In commenting on Genesis 2;7 and 1 Corinthians 15:45, St. Gregory Palamas says that "living soul" means "ever-living, immortal, which is to say intelligent, for the immortal is intelligent; and not only that, but also divinely blessed with Grace." (On the Holy Spirit 2:8, quoted in Orthodox Psychotherapy; The Science of the Fathers, by Metropolitan Hierotheos (Vlachos), trans. Esther Williams, (Birth of the Theotokos Monastery: Levadia, Greece, 1994), p. 101).
St. Maximus the Confessor says that the soul has three powers: "a) that of nourishment and growth, b) that of imagination and instinct, and c) that of intelligence and intellection [understanding]". Plants have the first power. Animals have the first and second. Men have all three (Metropolitan Hierotheos (Vlachos), p. 106).
When we speak of our "mind," "heart," "reason," and "spirit," these are all aspects of the human soul. As fallen creatures, our soul is in need of redemption, cleansing, and healing.
The Greek word for soul is "Psyche", which is where we get the word "psychology" (the study of the soul). There is a very good book on the Orthodox understanding of the Soul, which is cited above: Orthodox Psychotherapy: The Science of the Fathers," by Metropolitan Hierotheos (Vlachos). However, this title is misleading to English speakers, because when we think of "Psychotherapy," we think of Sigmund Freud taking to someone on a couch, about their mother. But the word here is used in its original sense -- the healing of the soul.
Tuesday, November 18, 2014
You can now place your orders for the 2015 St. Innocent Liturgical Calendar. In addition to providing liturgical rubrics based on the Jordanville Calendar (Troitskij Pravoslavnij Russkij Kalendar), the calendar also includes a liturgical color chart. A revised and expanded appendix for the celebration of patronal feast days will be posted for free on the St. Innocent Press web site. The cost is $30.95. Bookstore discounts are available based on the quantity ordered. The Calendar can also be ordered in PDF format. The printed calendar should be delivered by approximately December 20th. The PDF version will be available close to the 1st of December. To order, and for more information, see: http://www.stinnocentpress.com/products/liturgical_calendar.html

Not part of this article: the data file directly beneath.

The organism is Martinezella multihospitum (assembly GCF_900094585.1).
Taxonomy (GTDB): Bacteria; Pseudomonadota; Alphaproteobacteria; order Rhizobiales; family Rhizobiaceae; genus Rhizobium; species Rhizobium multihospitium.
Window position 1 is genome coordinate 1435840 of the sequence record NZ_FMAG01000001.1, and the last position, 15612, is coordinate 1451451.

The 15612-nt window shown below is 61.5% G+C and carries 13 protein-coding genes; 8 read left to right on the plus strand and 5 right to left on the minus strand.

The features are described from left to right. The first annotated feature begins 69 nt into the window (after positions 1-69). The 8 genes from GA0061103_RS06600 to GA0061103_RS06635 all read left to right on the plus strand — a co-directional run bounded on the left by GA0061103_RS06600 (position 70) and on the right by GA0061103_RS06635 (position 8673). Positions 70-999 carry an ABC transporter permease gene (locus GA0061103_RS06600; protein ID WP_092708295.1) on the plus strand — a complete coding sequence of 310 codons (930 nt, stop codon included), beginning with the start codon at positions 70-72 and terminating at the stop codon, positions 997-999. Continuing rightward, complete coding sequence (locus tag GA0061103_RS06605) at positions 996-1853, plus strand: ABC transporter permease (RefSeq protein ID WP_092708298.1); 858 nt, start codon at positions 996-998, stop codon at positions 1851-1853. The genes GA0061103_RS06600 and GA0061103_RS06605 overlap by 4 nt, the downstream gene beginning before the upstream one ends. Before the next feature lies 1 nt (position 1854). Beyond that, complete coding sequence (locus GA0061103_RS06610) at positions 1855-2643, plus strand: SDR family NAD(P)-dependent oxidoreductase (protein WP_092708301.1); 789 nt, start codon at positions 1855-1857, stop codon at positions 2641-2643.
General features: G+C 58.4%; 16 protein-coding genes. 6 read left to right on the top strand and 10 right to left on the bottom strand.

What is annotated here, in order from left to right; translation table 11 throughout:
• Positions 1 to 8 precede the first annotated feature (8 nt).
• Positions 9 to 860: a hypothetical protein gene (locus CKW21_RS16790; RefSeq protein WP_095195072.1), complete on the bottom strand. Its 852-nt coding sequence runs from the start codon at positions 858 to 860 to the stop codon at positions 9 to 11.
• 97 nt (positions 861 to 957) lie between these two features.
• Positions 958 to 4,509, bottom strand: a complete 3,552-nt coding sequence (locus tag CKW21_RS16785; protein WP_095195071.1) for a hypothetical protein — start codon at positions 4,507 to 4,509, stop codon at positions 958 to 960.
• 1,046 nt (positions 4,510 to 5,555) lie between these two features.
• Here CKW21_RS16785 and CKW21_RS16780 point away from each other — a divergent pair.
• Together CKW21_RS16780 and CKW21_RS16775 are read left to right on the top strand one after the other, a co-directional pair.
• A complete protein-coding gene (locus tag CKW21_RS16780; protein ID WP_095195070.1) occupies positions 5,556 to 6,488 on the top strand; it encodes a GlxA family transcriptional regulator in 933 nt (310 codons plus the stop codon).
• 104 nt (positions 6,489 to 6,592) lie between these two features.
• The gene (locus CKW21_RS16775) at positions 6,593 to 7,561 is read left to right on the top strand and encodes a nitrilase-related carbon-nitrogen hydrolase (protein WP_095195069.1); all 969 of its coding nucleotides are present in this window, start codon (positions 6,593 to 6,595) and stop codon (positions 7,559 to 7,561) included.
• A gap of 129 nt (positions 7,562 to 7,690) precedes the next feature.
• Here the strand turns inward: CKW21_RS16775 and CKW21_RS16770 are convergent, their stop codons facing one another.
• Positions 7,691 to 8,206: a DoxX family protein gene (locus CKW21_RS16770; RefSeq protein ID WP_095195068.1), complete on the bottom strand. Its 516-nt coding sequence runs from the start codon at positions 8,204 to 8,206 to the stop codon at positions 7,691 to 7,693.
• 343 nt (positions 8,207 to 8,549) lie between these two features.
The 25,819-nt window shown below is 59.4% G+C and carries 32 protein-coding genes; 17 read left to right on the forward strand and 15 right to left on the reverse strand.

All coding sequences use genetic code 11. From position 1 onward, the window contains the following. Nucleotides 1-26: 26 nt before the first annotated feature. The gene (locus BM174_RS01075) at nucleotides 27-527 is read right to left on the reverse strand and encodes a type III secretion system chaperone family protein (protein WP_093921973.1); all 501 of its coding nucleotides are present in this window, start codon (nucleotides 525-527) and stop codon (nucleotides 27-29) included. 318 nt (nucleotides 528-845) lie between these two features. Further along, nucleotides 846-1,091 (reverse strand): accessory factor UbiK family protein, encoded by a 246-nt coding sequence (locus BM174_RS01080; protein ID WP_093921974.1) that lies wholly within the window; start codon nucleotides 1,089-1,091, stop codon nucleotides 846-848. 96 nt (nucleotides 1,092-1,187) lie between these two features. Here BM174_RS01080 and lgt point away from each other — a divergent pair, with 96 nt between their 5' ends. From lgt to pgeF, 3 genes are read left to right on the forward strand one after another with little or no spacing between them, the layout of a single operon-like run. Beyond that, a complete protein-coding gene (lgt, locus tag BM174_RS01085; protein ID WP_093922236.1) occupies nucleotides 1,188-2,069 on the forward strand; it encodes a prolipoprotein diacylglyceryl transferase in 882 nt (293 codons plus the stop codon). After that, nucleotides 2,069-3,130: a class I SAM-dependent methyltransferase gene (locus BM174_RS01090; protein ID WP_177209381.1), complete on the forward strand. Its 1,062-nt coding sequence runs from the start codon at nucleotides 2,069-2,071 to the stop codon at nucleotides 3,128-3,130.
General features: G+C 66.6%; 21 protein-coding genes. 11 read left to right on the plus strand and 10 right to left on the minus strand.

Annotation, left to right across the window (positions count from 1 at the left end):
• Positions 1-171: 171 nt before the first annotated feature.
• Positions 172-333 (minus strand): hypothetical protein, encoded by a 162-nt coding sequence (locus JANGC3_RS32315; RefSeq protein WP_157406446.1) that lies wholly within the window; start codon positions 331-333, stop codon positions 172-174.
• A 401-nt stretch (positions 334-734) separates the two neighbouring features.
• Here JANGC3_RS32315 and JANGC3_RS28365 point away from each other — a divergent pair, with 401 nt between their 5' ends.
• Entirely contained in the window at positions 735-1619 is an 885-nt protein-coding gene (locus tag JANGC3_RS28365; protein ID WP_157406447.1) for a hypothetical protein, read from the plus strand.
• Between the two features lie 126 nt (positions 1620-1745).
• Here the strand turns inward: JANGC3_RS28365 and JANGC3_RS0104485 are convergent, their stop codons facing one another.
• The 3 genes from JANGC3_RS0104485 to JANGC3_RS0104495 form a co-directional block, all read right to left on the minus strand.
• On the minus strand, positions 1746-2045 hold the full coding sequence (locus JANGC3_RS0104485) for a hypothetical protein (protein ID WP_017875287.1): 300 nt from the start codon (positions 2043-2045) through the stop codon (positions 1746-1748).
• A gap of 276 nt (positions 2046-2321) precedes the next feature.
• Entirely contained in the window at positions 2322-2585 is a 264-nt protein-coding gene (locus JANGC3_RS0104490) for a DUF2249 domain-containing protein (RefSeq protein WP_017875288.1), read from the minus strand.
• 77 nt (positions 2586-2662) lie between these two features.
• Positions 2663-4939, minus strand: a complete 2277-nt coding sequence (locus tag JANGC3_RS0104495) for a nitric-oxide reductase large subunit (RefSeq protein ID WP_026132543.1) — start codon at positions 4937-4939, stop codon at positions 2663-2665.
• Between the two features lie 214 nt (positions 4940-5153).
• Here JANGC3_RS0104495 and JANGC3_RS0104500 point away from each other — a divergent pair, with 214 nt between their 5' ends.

Sunday, November 16, 2014
When I was about 12 or 13 years old, while listening to the radio, I heard one of the most striking sermons I ever heard. Despite having only heard this sermon once, it has stuck with me to such an extent that I have never been able to read the stories of Ahab, Jezebel, Naboth, the Prophet Elijah, and Jehu, without thinking about that sermon. I could still cite many of the lines from that sermon from memory several decades later.
The other day, I had reason to mention this sermon in a conversation, and then it occurred to me that if I googled some of those lines I might be able to find a recording of it, so that the person I was talking to could hear it for themselves. What I found was amazing in itself.
As it turned out, the title of the Sermon was "Payday Someday", and it was delivered by Robert Green Lee, who was a Southern Baptist preacher of a very different era. He was born in South Carolina in 1886, and passed away in 1978... fairly close to the time I first heard that sermon. It also turned out that he had not preached that sermon on only one occasion -- he had preached it 1,275 times. This sermon was famous... but back in the day before the internet. or electronic mass media, if you wanted to hear a great sermon or speech, you had to either travel to hear it repeated somewhere else, or try to get the speaker to come and repeat it in your area. He preached this sermon all over the country, and in many foreign countries. So not only can you hear this sermon on the Internet, but you can hear several versions of it... and though the content is mostly the same, each sermon has some unique elements to it as well.
What is most striking is how different his speaking style is from what you generally hear today, even in Baptist churches. He uses a lot of alliteration to keep his hearers attention. He paints vivid word pictures. He voice acts the parts of many of the characters in the stories he tells. He fills in the gaps in the story by describing what they must of been thinking or doing at various points. And the combined results are a very vivid recounting of what you find in 1st Kings chapters 21 and 22, and 2nd Kings chapter 9.
I would take issue with some of the things he says, but it is worth listening to just as an oratorical display of a bygone era, and it generally does accurately convey the main points of these passages of Scripture.
On YouTube, there are two versions:
The sound quality is a bit better in this one, but it is 20 minutes shorter, and a little less animated:
This audio version is dated from 1958, and has very good sound quality (and if you only listen to one version, this is the better one I have listened to so far):
Yet another recording is found here:
And there are several more recordings of it posted here, along with recordings of some of his other sermons: